Persistent Identifierhttp://hdl.handle.net/10722/139116
ISSN
2015 Impact Factor: 1.84
2015 SCImago Journal Rankings: 0.834
ISI Accession Number ID
References

 

DC FieldValueLanguage
dc.contributor.authorWu, VWCen_HK
dc.contributor.authorYing, MTCen_HK
dc.contributor.authorKwong, DLWen_HK
dc.date.accessioned2011-09-23T05:45:10Z-
dc.date.available2011-09-23T05:45:10Z-
dc.date.issued2011en_HK
dc.identifier.citationBritish Journal Of Radiology, 2011, v. 84 n. 1005, p. 843-849en_HK
dc.identifier.issn0007-1285en_HK
dc.identifier.urihttp://hdl.handle.net/10722/139116-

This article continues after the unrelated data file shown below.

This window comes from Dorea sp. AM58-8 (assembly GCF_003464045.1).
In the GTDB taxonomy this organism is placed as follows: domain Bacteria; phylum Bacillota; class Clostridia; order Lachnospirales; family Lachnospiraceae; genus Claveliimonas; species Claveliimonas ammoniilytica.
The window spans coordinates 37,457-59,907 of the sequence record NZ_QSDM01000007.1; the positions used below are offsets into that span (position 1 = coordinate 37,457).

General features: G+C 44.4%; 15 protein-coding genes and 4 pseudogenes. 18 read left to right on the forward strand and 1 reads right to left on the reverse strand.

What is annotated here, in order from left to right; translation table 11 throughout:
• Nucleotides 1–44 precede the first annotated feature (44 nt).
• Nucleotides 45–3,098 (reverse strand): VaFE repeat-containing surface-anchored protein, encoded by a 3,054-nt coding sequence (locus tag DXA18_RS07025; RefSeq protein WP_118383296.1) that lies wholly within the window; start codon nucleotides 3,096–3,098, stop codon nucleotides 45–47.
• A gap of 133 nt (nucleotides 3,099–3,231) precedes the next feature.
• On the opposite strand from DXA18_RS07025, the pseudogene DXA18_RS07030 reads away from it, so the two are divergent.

dc.description.abstractObjectives: Xerostomia is a common post-radiotherapy (post-RT) complication in nasopharyngeal carcinoma (NPC) patients. This study evaluated the relation of post-RT parotid gland changes with the dose received. Methods: Data from 18 NPC patients treated by radiotherapy between 1997 and 2001 were collected. Parotid gland volumes were measured and compared between their pre-RT and post-RT CT images; both sets of CT were conducted with the same scanning protocol. Doppler ultrasound was used to assess the haemodynamic condition of the glands after radiotherapy. Doppler ultrasound results were compared against 18 agematched normal participants. A questionnaire was used to evaluate the patients'comments of xerostomia condition. Radiotherapy treatment plans of the participants were retrieved from the Eclipse treatment planning system from which the radiation doses delivered to the parotid glands were estimated. The correlations of parotid gland doses and the post-RT changes were evaluated. Results: The post-RT parotid glands were significantly smaller (p<0.001) than the pre-RT ones. They also demonstrated lower vascular velocity, resistive and pulsatility indices (p<0.05) than normal participants. The degree of volume shrinkage and subjective severity of xerostomia demonstrated dose dependence, but such dependence was not definite in the haemodynamic changes. Conclusion: It was possible to predict the gland volume change and subjective severity of xerostomia based on the dose to the parotid glands for NPC patients. However, such prediction was not effective for the vascular changes. The damage to the gland was long lasting and had significant effects on the patients' quality of life. © 2011 The British Institute of Radiology.en_HK